When you're tasked with selecting a frame rate for your seamless switcher's output, many people adopt the same attitude as Jack Butler (Michael Keaton's character in the 1983 film Mr. Mom). To paraphrase Mr. Butler's memorable quip, "59.94 Hz or 60 Hz...whatever it takes." In most professional seamless switchers, there's an excellent reason why a choice is provided between these two (seemingly close) frame rates -- and the reason is not quite as random as "whatever it takes."
Frame rate is the frequency at which imaging devices produce unique consecutive pictures, which we refer to as frames. This definition applies to images produced by video cameras, film cameras, computer graphics systems, and motion capture systems. In the film world, frame rate is expressed in frames per second (fps), while in the video and computer graphics realm, frame rate is expressed in hertz (Hz).
The 59.94 Hz frame rate comes from an NTSC (National Television Standards Committee) standard, and it's the refresh rate used for all standard definition video in the United States and numerous countries worldwide. Originally, back in "monochrome" days, the frame rate matched the power line frequency (60.00 Hz), but when color television came along, the frame rate was changed to 59.94 Hz. The FCC made this change in order to accommodate chrominance data within the interlaced video signal, to avoid interference with the audio signal, and, more important, so as not to anger consumers who had already purchased television sets. (If you'd like to get a headache and learn more about the FCC's decision back then, simply Google "Why is NTSC 59.94" and read all about it.)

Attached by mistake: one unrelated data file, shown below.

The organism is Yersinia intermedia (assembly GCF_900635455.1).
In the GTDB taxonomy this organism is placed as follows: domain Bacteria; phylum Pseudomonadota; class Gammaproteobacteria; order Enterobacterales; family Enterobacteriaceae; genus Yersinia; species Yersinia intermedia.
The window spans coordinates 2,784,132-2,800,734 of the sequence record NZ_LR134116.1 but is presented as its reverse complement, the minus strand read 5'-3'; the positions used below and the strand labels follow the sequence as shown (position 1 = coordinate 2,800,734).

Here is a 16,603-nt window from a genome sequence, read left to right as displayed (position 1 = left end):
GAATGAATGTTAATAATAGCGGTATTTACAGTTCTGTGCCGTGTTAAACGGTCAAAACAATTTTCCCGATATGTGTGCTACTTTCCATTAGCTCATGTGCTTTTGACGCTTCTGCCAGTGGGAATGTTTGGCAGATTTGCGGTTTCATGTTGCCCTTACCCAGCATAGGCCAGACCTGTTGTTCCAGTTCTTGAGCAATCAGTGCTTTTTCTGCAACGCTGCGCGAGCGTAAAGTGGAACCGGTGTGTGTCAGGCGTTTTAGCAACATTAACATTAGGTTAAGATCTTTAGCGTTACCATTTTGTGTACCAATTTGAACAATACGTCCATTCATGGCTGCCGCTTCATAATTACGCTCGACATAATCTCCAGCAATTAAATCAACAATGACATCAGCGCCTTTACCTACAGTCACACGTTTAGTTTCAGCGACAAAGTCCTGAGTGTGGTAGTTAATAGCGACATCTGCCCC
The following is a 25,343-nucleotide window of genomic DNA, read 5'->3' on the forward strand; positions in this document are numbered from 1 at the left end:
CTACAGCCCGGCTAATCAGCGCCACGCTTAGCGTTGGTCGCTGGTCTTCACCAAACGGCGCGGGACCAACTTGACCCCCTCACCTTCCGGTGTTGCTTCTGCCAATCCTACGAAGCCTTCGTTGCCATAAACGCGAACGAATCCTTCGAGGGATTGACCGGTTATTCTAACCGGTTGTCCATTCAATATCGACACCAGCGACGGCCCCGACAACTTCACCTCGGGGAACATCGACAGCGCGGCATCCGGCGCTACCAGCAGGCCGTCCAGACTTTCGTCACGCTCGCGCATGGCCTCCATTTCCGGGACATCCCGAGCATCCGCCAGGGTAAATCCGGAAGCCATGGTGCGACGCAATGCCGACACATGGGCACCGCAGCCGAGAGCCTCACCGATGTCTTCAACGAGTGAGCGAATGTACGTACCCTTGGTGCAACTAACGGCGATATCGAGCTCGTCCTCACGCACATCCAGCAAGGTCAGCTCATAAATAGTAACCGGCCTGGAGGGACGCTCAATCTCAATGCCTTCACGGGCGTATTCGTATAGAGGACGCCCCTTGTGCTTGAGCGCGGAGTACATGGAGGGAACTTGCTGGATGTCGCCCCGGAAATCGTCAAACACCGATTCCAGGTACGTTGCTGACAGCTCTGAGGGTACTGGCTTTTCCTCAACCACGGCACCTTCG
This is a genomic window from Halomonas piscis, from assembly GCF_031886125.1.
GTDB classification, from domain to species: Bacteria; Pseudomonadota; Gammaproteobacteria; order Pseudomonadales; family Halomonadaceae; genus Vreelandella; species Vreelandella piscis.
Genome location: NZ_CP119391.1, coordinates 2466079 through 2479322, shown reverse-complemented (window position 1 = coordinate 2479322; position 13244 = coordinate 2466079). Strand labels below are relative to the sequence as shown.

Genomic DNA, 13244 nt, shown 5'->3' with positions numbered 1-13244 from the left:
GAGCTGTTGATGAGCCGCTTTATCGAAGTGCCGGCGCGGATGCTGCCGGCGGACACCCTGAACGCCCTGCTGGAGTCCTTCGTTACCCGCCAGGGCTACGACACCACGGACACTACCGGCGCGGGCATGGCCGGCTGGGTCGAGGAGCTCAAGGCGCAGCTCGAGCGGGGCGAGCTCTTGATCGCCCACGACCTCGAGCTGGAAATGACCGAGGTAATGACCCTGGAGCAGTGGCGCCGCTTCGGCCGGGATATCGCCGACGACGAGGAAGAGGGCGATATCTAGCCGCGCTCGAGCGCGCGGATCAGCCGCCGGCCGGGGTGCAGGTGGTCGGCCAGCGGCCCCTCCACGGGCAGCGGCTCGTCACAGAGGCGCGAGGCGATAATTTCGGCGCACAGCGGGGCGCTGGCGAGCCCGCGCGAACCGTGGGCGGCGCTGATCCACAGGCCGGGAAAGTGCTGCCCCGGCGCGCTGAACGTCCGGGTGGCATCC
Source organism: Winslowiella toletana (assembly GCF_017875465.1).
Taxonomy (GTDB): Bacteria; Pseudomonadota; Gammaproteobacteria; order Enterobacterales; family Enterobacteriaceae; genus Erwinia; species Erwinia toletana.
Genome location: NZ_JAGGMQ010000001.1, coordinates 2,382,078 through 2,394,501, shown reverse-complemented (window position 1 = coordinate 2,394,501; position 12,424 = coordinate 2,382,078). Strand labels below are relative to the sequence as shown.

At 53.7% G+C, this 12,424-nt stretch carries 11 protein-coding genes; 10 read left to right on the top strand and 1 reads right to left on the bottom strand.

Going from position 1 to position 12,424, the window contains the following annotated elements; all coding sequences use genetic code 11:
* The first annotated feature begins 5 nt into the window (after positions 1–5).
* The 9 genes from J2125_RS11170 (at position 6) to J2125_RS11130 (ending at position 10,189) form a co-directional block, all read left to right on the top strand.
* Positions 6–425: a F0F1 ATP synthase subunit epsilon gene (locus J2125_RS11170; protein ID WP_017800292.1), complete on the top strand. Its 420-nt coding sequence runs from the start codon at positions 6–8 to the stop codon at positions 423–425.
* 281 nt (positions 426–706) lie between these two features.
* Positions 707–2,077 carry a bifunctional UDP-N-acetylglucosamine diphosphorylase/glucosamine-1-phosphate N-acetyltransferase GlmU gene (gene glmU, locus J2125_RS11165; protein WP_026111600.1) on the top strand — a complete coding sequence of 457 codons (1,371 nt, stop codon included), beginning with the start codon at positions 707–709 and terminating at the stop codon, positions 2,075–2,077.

While CRT (Cathode Ray Tube) television sets are now in their sunset years, we get to keep the legacy NTSC standard that was specifically designed for them.
When computer graphics cards and monitors were designed in the '80s, the available technology allowed for faster refresh rates and the use of non-interlaced (progressive) video. As technology advanced, progressive video formats migrated into projectors and large format display monitors.
The dilemma, when using a seamless switcher in a professional presentation system, is that the interlaced camera and other NTSC signals are routed to the switcher at 59.94 Hz, but the switcher's output is routed to a progressive display. If the target display is set to 60 Hz, this seemingly small timing difference results in a "jutter" artifact -- clearly evident as a pulsating or stutter effect on screen, or as a line that moves vertically across the image.
The optimum way to deal with these artifacts is to set the switcher's output timing to match the refresh rate of the NTSC input sources (at 59.94 Hz). The key is that this frame rate is independent of the target display's resolution. For example, you can set the output resolution to 1024 x 768 at 59.94 Hz or 1280 x 1024 at 59.94 Hz (rather than 60.00 Hz), and the display will automatically adapt to the incoming frequency. By using the NTSC refresh rate, the jutter artifacts are avoided.